New Tec for EM5 Update?

Pixel Shift technology for EM5’s successor ?
The update / replacement for the Olympus OMD EM5 is due to break cover in a month or so. This new micro four third (MFT) CSC / Mirrorless model from Olympus will still sit below their flagship OMD EM1 but will likely borrow several features from its bigger brother, notably the EM1’s EVF, rear screen and Wi-Fi capacity in order to bring the newer model up to date.
Rumours are beginning to circulate hinting at a slight change in body shape (maybe to incorporate the bigger EVF from the EM1?) as well as weather sealing although the new model is meant to be visually quite similar to the EM5.
What is exciting is the rumour that the EM5 MkII ( apparently it’s not going to be called the EM6?) will have a new sensor design / feature which enables the 16mp Four Third CMOS sensor to capture 40mp images? This feature called “Pixel Shift” is a genuine and proven technology used by Hasselbad so it works.
A micro four third camera capable of capturing hugely detailed, definition rich images is tantalising to say the least. Of course its still only a rumour but if it is actually realised the image detail / resolution advantage that APS-C equipped CSC”s have over MFT cameras disappears completely.
Adoption of pixel shift also removes the temptation to physically over populate a MFT sensor in any attempt to match the more pixel rich APS-C sensors, all in all this rumour if true could shift (excuse the pun) Olympus’s micro four third system in the big time?
December 2014 .

 

Firmware Upgrades for Fuji’s CSC’s

Firmware Version V3.00 for XT-1 models announced
Fuji continue the trend of giving their camera models regular firmware upgrades to keep them competitive and they will be releasing a major firmware update for its X-T1 and X-T1 Graphite Silver Edition to enhance operability and functions. This upgrade brings no less than 21 functional enhancements including a fully silenceable electronic shutter, instant manual override in auto focus mode, Natural Live View, a new Classic Chrome Film Simulation mode, unlocked AE-L & AF-L buttons, direct AF area selection (bypassing the Fn key), direct selection of Macro mode, variable MF area, and much more. The firmware update will be available on 18th December
Firmware Upgrade for XE1 / XE2 & X-Pro 1 announced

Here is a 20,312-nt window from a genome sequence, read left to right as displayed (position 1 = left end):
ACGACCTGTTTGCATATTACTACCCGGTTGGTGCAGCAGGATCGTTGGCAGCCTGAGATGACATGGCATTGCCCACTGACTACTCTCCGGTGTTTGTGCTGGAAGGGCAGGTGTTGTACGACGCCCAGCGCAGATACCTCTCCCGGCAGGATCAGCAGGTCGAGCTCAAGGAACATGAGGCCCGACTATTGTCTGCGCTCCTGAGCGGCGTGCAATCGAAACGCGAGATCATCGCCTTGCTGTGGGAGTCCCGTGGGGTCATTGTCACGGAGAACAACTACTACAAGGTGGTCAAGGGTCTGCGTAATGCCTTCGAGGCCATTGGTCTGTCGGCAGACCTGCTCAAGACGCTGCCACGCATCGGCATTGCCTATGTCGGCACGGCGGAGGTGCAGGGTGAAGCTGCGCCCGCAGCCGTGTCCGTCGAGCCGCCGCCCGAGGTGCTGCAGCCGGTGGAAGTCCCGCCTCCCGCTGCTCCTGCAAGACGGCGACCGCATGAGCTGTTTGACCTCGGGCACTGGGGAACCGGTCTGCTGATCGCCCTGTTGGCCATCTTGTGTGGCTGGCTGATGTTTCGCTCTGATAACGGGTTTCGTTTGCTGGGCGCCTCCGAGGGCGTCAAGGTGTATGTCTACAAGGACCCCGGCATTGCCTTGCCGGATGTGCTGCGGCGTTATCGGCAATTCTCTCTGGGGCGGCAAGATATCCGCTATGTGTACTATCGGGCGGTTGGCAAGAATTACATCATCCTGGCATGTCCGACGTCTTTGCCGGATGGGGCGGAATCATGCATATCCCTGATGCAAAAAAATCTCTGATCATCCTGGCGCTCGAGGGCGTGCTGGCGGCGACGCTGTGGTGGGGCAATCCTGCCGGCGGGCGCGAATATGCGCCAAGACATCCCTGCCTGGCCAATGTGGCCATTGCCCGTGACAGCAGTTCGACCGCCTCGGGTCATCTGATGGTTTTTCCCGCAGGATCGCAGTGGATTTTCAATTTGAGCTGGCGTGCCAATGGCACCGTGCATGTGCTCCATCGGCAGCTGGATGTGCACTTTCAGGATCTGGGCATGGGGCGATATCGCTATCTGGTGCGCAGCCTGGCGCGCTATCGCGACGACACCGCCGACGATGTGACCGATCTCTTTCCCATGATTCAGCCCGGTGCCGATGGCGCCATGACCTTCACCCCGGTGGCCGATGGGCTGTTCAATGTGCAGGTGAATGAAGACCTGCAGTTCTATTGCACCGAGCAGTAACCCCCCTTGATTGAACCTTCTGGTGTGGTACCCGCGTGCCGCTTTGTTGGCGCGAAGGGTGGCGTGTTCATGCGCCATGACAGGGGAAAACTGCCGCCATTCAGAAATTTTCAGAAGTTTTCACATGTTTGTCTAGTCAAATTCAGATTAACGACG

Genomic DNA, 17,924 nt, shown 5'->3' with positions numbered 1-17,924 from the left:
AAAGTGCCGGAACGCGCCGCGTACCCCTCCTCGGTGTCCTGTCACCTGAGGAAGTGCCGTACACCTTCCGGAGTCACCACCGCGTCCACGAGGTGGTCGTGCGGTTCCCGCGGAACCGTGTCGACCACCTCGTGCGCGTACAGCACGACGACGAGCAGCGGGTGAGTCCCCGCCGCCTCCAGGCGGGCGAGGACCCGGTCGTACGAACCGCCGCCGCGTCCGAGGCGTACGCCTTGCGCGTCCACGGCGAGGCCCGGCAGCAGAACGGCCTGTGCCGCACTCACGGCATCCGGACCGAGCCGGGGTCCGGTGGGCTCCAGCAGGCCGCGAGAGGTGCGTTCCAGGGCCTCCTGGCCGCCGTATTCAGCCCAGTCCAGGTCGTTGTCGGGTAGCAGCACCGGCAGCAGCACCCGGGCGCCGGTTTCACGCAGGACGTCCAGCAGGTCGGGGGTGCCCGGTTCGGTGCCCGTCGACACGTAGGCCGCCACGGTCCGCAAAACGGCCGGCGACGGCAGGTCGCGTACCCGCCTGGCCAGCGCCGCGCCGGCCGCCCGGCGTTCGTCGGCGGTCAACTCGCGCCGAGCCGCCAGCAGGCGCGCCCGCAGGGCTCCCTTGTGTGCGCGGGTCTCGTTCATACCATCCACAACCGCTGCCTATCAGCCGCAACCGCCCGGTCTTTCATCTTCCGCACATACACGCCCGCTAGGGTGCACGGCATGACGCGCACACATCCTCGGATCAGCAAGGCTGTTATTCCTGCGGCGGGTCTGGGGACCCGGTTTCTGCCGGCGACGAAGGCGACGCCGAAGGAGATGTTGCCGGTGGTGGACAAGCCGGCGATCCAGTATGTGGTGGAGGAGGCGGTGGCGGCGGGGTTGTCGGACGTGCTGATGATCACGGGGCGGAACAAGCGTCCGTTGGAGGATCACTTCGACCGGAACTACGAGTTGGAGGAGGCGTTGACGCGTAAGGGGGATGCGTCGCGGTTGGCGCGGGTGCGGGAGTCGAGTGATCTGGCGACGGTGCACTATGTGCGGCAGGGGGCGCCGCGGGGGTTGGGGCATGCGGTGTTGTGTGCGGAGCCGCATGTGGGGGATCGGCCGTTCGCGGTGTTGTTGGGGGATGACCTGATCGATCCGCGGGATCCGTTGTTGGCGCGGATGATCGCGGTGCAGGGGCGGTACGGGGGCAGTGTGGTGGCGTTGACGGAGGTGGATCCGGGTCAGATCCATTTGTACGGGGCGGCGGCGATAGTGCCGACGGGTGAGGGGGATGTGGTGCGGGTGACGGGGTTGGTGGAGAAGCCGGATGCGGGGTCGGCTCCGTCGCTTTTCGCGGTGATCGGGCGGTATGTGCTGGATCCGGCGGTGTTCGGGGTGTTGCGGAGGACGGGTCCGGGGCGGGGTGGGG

Additionally Fujifilm will also shortly be releasing firmware upgrades for its X-E2, X-Pro1 and X-E1 compact system cameras. New features and enhancements will include a Classic Chrome film simulation mode, interval timer shooting, enhanced wireless function for shooting from your smartphone or tablet, and full-time manual focus override during auto focus operation. The first three features are new to the X-E2 model only, while the fourth enhancement will be applicable to all three cameras. The firmware updates will be also available on 18 December 2014.
November 2014

 

New Sensor Design On Its Way?

Tech News
Various sites are reporting that in the near future Sony will formally announced a new design of imaging sensor called  Active-Pixel Colour Sampling Sensor (APCS) which promises some seriously significant advantages over both traditional bayer designed sensors and even Foveon type sensors.
Instead of having four pixels “RGBG” interpolated into one single pixel information (as in bayer sensors) every pixel on the APCS sensor grabs the full colour information. There is no need of interpolation with Sony’s solution being more advanced than Sigma’s Foveon sensors.
 
Advantages of  Active-Pixel Colour Sampling Sensor (APCS)
4 times bigger pixels compared to same resolution Bayer sensor which means superior dynamic range and less “noise”
Larger more sensitive pixels means faster processing and readout.
There be no moire issues anymore. There is no Anti Aliasing filter, resulting in increased pixel sharpness.
The tech would also allow for some seriously high megapixel sensors
This new sensor technology will first see the light of day in small camera sensors but within 18 months expect APS-C sized APSC sensors and just imagine a full frame sized APSC sensor.
 
As a 43rd owner the prospect of an Olympus 43rd camera (remember Olympus and Sony have had a sensor tie up for a while) with significantly improved dynamic range and less noise is rather exciting.
 
November 2014

Battle of the Superzooms

Camerlabs has a preview of the recently announced Olympus Stylus 1 plus two interesting comparisons between this new high end superzoom and two of its most obvious rivals, the Panasonic FZ200 & Sony RX10.

News image

 

 

Sony Cyber-shot RX10 review

The comparisons make interesting reading.

From Camerlabs:

Olympus STYLUS 1 vs Panasonic Lumix FZ200